Bringing Method to the Madness
My college basketball brackets have busted. I’m disgusted and embarrassed. Why is it that people who select their brackets on the basis of uniform colors or mascots tend to do just as well or better than those who spend hours poring over stats or those who have at least a basic understanding of sports?
“They call it March Madness for a reason,” my friend tells me. This further agitates my analytical mind, awash in anxiety and grief over the unpredictability of it all.
As I lamented my risky choice for the champion (c’mon Baylor, what happened?), I got to thinking about March Madness as a metaphor for the nonprofit sector and the choices faced by philanthropy in placing their investments. Sometimes the big name teams succeed, just as you thought they would (Kentucky is on its way). Sometimes the underdogs, the teams that make you ask, “Is that even a college?”–come out on top (congrats on your win, Murray State). Sometimes last year’s high performer is this year’s disappointment (better luck next time, UConn).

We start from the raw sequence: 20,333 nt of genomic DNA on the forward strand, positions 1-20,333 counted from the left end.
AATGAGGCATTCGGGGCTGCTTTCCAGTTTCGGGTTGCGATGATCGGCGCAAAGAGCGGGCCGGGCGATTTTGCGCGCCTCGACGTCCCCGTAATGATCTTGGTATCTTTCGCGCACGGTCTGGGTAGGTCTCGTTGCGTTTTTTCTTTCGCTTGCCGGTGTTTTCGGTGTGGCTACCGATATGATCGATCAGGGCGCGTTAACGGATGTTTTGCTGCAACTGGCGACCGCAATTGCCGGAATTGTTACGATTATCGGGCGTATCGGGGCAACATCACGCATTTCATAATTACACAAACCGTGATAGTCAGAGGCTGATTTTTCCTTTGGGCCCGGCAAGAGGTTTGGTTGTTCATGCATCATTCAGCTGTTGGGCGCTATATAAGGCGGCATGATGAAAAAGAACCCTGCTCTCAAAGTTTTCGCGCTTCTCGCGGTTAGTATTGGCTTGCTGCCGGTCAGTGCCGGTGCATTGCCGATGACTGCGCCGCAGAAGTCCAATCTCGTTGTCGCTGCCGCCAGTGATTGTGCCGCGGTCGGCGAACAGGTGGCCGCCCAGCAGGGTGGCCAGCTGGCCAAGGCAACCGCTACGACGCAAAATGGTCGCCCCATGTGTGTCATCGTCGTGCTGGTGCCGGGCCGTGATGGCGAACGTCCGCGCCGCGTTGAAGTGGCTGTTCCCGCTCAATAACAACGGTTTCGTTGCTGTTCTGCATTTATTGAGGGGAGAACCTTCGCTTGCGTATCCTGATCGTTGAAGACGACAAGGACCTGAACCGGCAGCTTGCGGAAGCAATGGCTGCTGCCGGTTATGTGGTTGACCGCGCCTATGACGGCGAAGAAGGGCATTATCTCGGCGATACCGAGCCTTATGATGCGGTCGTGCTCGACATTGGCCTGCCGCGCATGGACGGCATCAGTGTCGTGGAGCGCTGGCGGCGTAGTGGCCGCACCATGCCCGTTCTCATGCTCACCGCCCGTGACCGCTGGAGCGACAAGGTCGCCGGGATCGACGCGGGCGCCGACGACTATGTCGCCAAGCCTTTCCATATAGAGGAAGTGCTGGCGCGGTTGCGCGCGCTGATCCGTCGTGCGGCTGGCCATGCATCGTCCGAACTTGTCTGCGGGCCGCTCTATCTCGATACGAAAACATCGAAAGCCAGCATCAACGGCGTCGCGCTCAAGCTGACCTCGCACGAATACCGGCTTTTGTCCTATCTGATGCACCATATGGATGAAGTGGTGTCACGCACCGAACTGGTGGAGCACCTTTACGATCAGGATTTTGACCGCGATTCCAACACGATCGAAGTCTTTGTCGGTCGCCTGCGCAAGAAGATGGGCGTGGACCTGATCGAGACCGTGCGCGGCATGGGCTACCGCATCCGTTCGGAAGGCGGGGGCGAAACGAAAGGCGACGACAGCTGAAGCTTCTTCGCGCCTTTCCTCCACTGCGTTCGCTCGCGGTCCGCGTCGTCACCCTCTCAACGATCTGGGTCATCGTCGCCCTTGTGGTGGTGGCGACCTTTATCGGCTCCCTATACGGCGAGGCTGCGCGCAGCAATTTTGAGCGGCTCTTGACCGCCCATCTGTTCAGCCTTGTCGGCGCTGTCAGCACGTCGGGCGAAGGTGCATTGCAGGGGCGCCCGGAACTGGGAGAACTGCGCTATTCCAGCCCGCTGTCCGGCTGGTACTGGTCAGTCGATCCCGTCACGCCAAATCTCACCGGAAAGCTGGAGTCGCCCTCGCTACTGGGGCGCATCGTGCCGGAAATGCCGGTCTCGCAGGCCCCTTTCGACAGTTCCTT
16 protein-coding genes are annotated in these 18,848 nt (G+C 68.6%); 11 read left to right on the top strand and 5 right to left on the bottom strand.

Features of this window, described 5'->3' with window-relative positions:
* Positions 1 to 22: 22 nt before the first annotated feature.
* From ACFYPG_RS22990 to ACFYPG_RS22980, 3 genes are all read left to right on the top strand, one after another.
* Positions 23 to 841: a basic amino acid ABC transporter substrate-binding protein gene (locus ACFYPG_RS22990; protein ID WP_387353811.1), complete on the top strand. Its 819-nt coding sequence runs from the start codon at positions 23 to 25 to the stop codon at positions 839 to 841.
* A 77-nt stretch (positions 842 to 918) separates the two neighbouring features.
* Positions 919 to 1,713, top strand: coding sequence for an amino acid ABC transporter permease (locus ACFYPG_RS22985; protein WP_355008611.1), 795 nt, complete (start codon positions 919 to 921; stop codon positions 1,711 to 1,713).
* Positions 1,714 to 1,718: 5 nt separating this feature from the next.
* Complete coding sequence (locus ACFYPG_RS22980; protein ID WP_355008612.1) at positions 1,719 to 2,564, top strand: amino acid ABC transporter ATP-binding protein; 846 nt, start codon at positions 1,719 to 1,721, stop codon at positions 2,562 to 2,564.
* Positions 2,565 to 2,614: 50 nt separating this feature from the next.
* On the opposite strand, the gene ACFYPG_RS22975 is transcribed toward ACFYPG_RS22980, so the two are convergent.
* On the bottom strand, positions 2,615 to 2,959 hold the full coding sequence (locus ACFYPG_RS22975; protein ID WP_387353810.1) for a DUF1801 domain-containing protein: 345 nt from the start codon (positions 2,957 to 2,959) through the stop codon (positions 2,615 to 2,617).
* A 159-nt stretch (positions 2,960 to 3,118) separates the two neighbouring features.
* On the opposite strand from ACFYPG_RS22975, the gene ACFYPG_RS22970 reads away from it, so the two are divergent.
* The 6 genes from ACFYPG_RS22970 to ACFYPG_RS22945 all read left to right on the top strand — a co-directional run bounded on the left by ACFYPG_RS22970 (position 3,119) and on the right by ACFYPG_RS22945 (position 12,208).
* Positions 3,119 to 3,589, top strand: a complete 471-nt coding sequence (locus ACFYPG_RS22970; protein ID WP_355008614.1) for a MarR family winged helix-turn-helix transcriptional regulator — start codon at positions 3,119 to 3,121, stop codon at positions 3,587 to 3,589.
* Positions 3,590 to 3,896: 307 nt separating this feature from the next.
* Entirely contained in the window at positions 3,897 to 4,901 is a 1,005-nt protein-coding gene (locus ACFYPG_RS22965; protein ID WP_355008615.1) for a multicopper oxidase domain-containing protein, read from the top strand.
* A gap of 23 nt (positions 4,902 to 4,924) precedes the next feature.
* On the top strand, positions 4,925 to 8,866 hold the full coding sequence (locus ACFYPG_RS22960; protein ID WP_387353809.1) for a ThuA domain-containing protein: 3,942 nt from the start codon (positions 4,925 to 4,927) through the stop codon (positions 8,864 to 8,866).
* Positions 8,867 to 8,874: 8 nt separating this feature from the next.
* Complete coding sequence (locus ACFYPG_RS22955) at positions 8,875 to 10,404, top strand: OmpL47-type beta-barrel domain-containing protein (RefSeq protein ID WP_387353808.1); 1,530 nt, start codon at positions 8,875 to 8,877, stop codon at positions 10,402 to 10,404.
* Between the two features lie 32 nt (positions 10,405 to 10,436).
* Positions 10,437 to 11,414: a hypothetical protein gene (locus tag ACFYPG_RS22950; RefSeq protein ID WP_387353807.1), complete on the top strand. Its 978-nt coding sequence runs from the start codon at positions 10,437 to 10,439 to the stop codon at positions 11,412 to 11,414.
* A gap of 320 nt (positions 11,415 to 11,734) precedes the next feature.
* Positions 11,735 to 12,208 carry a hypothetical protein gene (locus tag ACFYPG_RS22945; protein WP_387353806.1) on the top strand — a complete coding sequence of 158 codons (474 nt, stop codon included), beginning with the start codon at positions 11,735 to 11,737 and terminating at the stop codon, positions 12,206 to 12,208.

In the nonprofit sector, the stakes are much higher and there are far more than 68 entities vying for the resources of any given funder. How can nonprofits increase their value and effectiveness? Likewise, how can foundations make smarter bets on nonprofits? Investing in evaluation is a good start. When evaluation provides high quality data to inform change and improvement, nonprofits are further along their path to success, and foundations are able to make more effective investments.
Evaluation isn’t without its flaws, and it can’t predict the future, but it certainly brings method to the madness.